If you have a nagging feeling this month that you’re not caught up with your accounting tasks, it’s time to clean up your unfinished 2019 work.
It would be great if you could have closed out 2019 knowing that you were all caught up with your accounting work. You sent all your invoices, paid all your bills, and wrapped everything up with a series of reports and a proverbial bow.
Unfortunately, December rarely goes that way. You’re making last-minute adjustments for your taxes. Dealing with the holiday rush if you’re a retailer. Handling end-of-year employee issues, trying to make your monthly sales quotas, and doing something special to make your customers feel appreciated at this time of year.
On top of your daily accounting work, you’re feeling pressure in December to get a clear picture of your finances for the entire year. Then the holidays hit, and suddenly you’re ringing in the New Year without having had time for that.
Here are five things you can do clean up 2019 and make way for 2020.
- Create two critical A/R reports: Accounts Receivable Aging Summary and Open Invoices. This may make you feel both better and worse. On the bright side, you’ll know where you stand in terms of who owes you what and how big the problem is. On the other hand, you may find it disheartening to see how many payments are past due. These reports are easy to find. Click Reports in the left vertical pane and scroll down to Who owes you.
The Open Invoices report can show you quickly who’s past due.
Now would be an excellent time, too, to develop some strategies to be proactive and keep your accounts receivable more up to date in 2020. We’d be happy to sit down with you and help you with this difficult task.
- Create two critical A/P reports: Accounts Payable Aging Summary and Unpaid Bills. Add “Stay Current with Bills” to your list of 2020 goals. But first, you have to see where you stand right now. Click Reports again and scroll down to What you owe. Who is responsible for paying bills? If it’s you, maybe it’s time to hand over that task to someone without your managerial responsibilities who can make it a priority.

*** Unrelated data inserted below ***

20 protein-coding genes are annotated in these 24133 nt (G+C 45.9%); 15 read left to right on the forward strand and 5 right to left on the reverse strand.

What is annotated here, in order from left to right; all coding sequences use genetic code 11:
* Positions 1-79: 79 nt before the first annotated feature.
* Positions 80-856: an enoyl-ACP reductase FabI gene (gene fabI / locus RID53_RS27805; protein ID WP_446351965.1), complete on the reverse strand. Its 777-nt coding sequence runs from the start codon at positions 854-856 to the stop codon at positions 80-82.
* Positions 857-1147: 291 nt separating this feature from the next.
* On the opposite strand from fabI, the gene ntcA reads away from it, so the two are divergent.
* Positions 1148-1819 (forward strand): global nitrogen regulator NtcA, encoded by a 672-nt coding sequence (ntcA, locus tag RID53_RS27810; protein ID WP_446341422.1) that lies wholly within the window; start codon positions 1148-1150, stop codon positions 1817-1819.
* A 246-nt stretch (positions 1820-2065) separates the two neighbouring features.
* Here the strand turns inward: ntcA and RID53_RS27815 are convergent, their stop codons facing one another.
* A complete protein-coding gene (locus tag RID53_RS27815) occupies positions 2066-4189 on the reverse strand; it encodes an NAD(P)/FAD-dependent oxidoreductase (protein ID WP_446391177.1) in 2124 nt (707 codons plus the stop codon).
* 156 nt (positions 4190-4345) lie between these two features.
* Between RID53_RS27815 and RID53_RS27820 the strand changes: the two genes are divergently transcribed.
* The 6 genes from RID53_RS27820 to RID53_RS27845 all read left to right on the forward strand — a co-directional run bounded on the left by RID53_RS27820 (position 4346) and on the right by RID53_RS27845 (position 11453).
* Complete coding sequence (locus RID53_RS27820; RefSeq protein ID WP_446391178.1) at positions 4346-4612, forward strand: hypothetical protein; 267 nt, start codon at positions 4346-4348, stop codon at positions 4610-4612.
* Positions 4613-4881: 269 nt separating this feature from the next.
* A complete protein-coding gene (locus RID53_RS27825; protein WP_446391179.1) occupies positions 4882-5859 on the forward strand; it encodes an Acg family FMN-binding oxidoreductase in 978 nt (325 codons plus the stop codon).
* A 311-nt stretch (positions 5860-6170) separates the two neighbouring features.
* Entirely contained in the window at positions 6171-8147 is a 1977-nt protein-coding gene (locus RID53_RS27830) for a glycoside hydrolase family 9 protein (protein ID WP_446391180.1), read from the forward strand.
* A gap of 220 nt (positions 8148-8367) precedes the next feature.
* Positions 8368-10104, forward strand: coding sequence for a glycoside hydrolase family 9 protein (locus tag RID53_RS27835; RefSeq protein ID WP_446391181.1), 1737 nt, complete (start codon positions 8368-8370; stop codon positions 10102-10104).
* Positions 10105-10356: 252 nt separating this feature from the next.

- Create statements for all customers who are past due. Things slip for your customers toward the end of the year, too. Give them a chance to catch up. Their invoices might have gotten lost in the year-end confusion, but you need to get current with your accounts receivable. So, send statements to those in arrears.
Click +New at the top of the left vertical pane, then go to Other | Statement.
- Clean up your customer and vendor lists. Customers and vendors come and go, but their QuickBooks records are forever unless you do something about them. You can easily make them inactive – after confirming they have no open activity. Click Sales | Customers in the left vertical pane. Click the box in front of customers you want to make inactive and then click Batch actions | Make inactive.
Cleaning up your customer and vendor lists will save you time in the future.
- Always look carefully at your dashboard when you log in. The block in the upper left corner is the most important here. You can see at a glance how much money you have tied up in unpaid invoices and how much money needs to be deposited. This will help you keep QuickBooks Online cleaned up.
There are certainly other things you can do to clean up QuickBooks. For example, if you carry inventory, January is a good time to run the Physical Inventory Worksheet report and make some decisions about where your purchasing emphasis should be in 2020. Need help interpreting your product movement and sales priorities? We can help with that.
Finally, sometime this month—certainly in the first quarter of 2020—let us create the critical standard financial reports (under For my accountant in Reports) that you could actually generate in QuickBooks Online, but which would be difficult for you to analyze. These are the reports you would need if you were going to apply for a loan, for example, or request a business valuation. But the insight they provide can give you a sophisticated overview of your finances.